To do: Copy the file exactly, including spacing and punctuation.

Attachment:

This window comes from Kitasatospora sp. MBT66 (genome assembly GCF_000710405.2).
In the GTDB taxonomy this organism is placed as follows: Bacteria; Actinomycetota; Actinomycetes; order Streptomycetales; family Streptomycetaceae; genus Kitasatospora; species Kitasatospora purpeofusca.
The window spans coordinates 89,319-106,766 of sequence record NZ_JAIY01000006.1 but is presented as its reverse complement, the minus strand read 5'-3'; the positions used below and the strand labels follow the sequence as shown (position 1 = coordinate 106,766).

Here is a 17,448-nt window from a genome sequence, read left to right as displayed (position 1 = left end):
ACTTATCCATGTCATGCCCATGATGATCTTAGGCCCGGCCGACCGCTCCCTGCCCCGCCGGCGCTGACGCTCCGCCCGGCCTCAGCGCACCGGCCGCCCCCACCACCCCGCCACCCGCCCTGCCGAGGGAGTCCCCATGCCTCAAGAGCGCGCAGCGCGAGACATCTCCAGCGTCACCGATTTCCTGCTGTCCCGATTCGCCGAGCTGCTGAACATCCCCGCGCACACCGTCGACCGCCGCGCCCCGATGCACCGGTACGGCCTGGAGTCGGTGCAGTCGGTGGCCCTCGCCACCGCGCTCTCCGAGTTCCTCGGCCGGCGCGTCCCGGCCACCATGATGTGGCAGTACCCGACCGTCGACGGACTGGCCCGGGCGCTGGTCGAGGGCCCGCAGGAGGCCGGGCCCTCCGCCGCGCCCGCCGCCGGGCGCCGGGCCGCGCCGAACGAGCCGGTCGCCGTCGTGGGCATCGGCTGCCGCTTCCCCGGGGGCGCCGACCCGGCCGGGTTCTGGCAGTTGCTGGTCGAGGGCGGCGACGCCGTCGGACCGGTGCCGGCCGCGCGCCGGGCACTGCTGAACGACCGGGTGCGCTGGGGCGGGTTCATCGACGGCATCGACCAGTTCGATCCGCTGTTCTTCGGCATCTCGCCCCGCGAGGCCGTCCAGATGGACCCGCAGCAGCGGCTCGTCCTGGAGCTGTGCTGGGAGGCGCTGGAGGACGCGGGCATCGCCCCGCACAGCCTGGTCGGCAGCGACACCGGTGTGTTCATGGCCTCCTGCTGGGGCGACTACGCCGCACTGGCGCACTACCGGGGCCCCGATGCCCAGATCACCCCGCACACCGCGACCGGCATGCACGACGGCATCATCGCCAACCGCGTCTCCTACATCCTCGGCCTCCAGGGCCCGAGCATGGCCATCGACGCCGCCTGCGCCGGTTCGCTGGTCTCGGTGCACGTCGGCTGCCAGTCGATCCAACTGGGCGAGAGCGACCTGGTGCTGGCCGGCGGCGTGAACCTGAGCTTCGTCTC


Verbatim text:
This window comes from Kitasatospora sp. MBT66 (genome assembly GCF_000710405.2).
In the GTDB taxonomy this organism is placed as follows: Bacteria; Actinomycetota; Actinomycetes; order Streptomycetales; family Streptomycetaceae; genus Kitasatospora; species Kitasatospora purpeofusca.
The window spans coordinates 89,319-106,766 of sequence record NZ_JAIY01000006.1 but is presented as its reverse complement, the minus strand read 5'-3'; the positions used below and the strand labels follow the sequence as shown (position 1 = coordinate 106,766).

Here is a 17,448-nt window from a genome sequence, read left to right as displayed (position 1 = left end):
ACTTATCCATGTCATGCCCATGATGATCTTAGGCCCGGCCGACCGCTCCCTGCCCCGCCGGCGCTGACGCTCCGCCCGGCCTCAGCGCACCGGCCGCCCCCACCACCCCGCCACCCGCCCTGCCGAGGGAGTCCCCATGCCTCAAGAGCGCGCAGCGCGAGACATCTCCAGCGTCACCGATTTCCTGCTGTCCCGATTCGCCGAGCTGCTGAACATCCCCGCGCACACCGTCGACCGCCGCGCCCCGATGCACCGGTACGGCCTGGAGTCGGTGCAGTCGGTGGCCCTCGCCACCGCGCTCTCCGAGTTCCTCGGCCGGCGCGTCCCGGCCACCATGATGTGGCAGTACCCGACCGTCGACGGACTGGCCCGGGCGCTGGTCGAGGGCCCGCAGGAGGCCGGGCCCTCCGCCGCGCCCGCCGCCGGGCGCCGGGCCGCGCCGAACGAGCCGGTCGCCGTCGTGGGCATCGGCTGCCGCTTCCCCGGGGGCGCCGACCCGGCCGGGTTCTGGCAGTTGCTGGTCGAGGGCGGCGACGCCGTCGGACCGGTGCCGGCCGCGCGCCGGGCACTGCTGAACGACCGGGTGCGCTGGGGCGGGTTCATCGACGGCATCGACCAGTTCGATCCGCTGTTCTTCGGCATCTCGCCCCGCGAGGCCGTCCAGATGGACCCGCAGCAGCGGCTCGTCCTGGAGCTGTGCTGGGAGGCGCTGGAGGACGCGGGCATCGCCCCGCACAGCCTGGTCGGCAGCGACACCGGTGTGTTCATGGCCTCCTGCTGGGGCGACTACGCCGCACTGGCGCACTACCGGGGCCCCGATGCCCAGATCACCCCGCACACCGCGACCGGCATGCACGACGGCATCATCGCCAACCGCGTCTCCTACATCCTCGGCCTCCAGGGCCCGAGCATGGCCATCGACGCCGCCTGCGCCGGTTCGCTGGTCTCGGTGCACGTCGGCTGCCAGTCGATCCAACTGGGCGAGAGCGACCTGGTGCTGGCCGGCGGCGTGAACCTGAGCTTCGTCTC